Eur J Pediatr Surg 2021; 31(01): 034-039
DOI: 10.1055/s-0040-1715611
Original Article

Ethical Publication Standards in Articles Reporting on Novel Surgical Methods: Analysis of Three Pediatric Surgical Journals

Marie Uecker
1   Department of Pediatric Surgery, Medical School Hannover, Hannover, Germany
Benno M. Ure
1   Department of Pediatric Surgery, Medical School Hannover, Hannover, Germany
1   Department of Pediatric Surgery, Medical School Hannover, Hannover, Germany
› Author Affiliations


Introduction According to the Declaration of Helsinki, medical research and new therapeutic interventions involving human subjects require prior informed consent and ethical approval. In 2010, 46% of pediatric surgical publications lacked documentation of ethical approval and 84% lacked documentation of informed parental consent with lowest rates of ethical adherence found in articles concerning novel methods. The aim of this study was to investigate whether adherence to ethical standards has improved in pediatric surgical publications.

Materials and Methods All 3,093 consecutive articles published in Journal of Pediatric Surgery, European Journal of Pediatric Surgery, and Pediatric Surgery International over the last 5 years were systematically reviewed for publications describing novel surgical methods. Novel methods were defined as surgical methods not published before or not considered common practice. The publications were reviewed as to whether ethical approval and informed consent to participate was documented.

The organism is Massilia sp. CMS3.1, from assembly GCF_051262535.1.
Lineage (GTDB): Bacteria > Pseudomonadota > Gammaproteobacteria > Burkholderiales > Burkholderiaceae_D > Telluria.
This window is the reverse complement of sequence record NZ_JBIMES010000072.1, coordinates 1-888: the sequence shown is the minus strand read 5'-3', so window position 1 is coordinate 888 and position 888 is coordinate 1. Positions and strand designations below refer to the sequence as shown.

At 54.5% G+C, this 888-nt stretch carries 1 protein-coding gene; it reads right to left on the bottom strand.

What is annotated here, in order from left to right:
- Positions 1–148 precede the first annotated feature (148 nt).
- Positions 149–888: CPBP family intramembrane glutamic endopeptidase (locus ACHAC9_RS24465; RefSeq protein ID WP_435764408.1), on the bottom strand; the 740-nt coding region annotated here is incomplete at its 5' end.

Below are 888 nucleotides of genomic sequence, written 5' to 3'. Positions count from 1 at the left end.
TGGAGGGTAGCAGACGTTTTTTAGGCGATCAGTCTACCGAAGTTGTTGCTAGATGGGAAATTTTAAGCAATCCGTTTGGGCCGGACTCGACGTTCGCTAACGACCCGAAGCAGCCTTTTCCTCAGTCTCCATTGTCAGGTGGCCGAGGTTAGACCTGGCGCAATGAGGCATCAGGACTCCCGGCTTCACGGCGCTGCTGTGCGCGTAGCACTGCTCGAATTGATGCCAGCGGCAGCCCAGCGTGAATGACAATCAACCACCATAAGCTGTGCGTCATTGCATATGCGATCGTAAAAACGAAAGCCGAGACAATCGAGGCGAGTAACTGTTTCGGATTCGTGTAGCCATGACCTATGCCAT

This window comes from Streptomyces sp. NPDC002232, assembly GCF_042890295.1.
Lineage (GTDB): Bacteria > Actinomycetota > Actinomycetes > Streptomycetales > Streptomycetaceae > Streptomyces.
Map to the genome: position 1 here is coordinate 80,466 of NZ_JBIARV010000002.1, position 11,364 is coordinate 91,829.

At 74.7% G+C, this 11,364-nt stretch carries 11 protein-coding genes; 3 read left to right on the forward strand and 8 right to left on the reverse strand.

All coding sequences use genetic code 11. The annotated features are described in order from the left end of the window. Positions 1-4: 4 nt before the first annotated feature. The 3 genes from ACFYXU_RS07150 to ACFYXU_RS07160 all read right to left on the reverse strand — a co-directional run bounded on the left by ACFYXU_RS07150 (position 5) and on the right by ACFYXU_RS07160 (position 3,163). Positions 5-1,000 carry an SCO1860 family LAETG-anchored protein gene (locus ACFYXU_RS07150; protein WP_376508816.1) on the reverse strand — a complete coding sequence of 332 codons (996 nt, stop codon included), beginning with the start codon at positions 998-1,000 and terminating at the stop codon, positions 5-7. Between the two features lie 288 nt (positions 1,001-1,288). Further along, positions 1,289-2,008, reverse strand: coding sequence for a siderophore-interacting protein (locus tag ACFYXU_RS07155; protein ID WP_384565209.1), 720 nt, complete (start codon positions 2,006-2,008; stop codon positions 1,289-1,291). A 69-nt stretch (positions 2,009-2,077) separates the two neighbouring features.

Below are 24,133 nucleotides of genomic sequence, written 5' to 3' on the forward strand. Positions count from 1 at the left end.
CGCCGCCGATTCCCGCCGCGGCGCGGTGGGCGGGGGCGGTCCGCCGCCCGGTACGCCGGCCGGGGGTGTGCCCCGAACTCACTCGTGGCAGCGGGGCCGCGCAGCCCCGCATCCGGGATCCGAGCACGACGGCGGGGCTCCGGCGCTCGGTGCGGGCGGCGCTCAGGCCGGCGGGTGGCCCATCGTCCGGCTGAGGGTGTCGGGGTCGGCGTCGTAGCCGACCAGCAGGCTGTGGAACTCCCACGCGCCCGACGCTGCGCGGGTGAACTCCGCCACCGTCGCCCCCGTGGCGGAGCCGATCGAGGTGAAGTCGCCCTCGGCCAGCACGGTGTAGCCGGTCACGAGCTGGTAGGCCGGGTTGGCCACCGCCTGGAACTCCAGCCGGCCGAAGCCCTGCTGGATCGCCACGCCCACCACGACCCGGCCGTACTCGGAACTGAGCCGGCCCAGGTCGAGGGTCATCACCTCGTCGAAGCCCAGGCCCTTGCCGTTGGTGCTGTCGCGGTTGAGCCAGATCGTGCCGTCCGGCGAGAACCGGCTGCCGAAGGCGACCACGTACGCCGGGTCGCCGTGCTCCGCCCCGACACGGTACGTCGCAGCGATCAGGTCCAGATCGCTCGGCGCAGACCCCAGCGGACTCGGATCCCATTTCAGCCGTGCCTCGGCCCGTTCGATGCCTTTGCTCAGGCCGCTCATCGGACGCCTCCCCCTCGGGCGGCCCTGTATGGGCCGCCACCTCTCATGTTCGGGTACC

Results In total, 105 articles describing novel surgical methods were identified (61 Journal of Pediatric Surgery, 16 European Journal of Pediatric Surgery, and 28 Pediatric Surgery International). Authors reported on new operative techniques (62%), modified techniques (31%), or use of new materials (7%). Ethical approval was documented in 52% of the articles with almost half reporting approval for retrospective data analysis only but not the application of the novel method. Informed consent was documented in 21% of publications. Complications were reported in 48% of the studies, including recurrences and reinterventions for the unsuccessful novel methods. Two authors reported mortalities due to underlying disease, one of which failed to report prior ethical approval or informed consent.

Conclusion Adherence to ethical publication principles in pediatric surgery has improved over the last years but is still lacking in many publications. When implementing new methods, prior ethical approval and informed consent and their documentation are mandatory, specifically in the light of potential hazard to patients.

Publication History

Received: 14 May 2020

Accepted: 14 July 2020

Publication Date:
20 August 2020 (online)

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